In Saturday’s NYT, David Brooks makes the case that the recent popular protests in Lebanon against the Syrian occupation are a result of the Bush administration’s policies in Iraq. It appears to be a pretty compelling argument.
First, Brooks quotes Lebanese dissident Walid Jumblatt: “It’s strange for me to say it, but this process of change has started because of the American invasion of Iraq. I was cynical about Iraq. But when I saw the Iraqi people voting three weeks ago, eight million of them, it was the start of a new Arab world.” Thus, Brooks argues, a “maximalist,” interventionist U.S. foreign policy is justified, since “now we have mass demonstrations on the streets of Beirut. A tent city is rising up near the crater where Rafik Hariri was killed, and the inhabitants are refusing to leave until Syria withdraws.”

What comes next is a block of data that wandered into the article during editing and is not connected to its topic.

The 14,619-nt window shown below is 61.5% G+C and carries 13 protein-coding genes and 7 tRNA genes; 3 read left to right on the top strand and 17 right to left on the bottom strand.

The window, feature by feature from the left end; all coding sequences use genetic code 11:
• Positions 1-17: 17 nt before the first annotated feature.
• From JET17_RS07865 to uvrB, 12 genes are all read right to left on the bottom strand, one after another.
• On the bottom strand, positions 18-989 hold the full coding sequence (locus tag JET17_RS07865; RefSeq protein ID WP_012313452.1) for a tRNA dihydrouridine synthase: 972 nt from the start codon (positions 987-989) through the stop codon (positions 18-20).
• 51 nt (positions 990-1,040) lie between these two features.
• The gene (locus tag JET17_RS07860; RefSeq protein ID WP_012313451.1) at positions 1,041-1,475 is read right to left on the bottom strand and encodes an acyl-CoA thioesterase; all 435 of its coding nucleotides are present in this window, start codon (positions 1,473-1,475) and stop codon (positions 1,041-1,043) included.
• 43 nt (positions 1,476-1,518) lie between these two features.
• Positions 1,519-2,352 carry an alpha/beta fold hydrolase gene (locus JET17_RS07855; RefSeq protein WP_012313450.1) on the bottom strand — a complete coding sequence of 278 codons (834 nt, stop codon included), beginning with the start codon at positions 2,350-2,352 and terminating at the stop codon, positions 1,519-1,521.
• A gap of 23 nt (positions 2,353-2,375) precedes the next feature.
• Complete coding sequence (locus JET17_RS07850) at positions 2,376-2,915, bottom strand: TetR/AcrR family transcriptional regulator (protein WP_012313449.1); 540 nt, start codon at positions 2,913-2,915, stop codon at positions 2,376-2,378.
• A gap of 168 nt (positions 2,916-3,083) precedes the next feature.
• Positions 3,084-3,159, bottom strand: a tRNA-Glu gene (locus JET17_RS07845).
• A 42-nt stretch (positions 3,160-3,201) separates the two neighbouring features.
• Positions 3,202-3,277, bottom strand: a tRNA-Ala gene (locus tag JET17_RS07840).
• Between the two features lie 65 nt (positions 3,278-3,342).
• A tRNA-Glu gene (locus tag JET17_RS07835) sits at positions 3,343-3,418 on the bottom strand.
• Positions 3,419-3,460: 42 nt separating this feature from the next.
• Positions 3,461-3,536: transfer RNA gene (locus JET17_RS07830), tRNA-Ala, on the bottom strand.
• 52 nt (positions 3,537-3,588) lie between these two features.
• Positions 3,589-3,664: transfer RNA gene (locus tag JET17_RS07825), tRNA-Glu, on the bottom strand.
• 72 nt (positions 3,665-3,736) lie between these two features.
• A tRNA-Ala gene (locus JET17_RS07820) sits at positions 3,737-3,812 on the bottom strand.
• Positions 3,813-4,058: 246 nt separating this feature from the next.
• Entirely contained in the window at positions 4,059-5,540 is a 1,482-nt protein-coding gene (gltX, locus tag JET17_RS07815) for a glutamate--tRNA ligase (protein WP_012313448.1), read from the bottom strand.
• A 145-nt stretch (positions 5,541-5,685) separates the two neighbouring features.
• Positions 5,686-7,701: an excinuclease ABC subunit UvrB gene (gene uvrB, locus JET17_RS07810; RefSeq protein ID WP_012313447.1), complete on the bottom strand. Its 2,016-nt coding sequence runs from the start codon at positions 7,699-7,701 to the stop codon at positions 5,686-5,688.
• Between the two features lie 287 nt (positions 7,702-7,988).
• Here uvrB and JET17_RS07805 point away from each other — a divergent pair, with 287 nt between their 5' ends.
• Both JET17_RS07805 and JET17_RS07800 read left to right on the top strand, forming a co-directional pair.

Of course, if you ignore half the relevant facts like Brooks did, you can quote the same sources and make just the opposite case. What if Brooks had instead quoted Walid Jumblatt from two months ago, when he described how “we are all happy when U.S. soldiers are killed [in Iraq] week in and week out. The killing of U.S. soldiers in Iraq is legitimate and obligatory.” As it regards Syria’s occupation in Lebanon, our “maximalist” foreign policy didn’t work out quite as well in 1991, when we “quietly supported the Syrian assault” against the Lebanese nationalists in power at the time — the same folks who Brooks is celebrating today.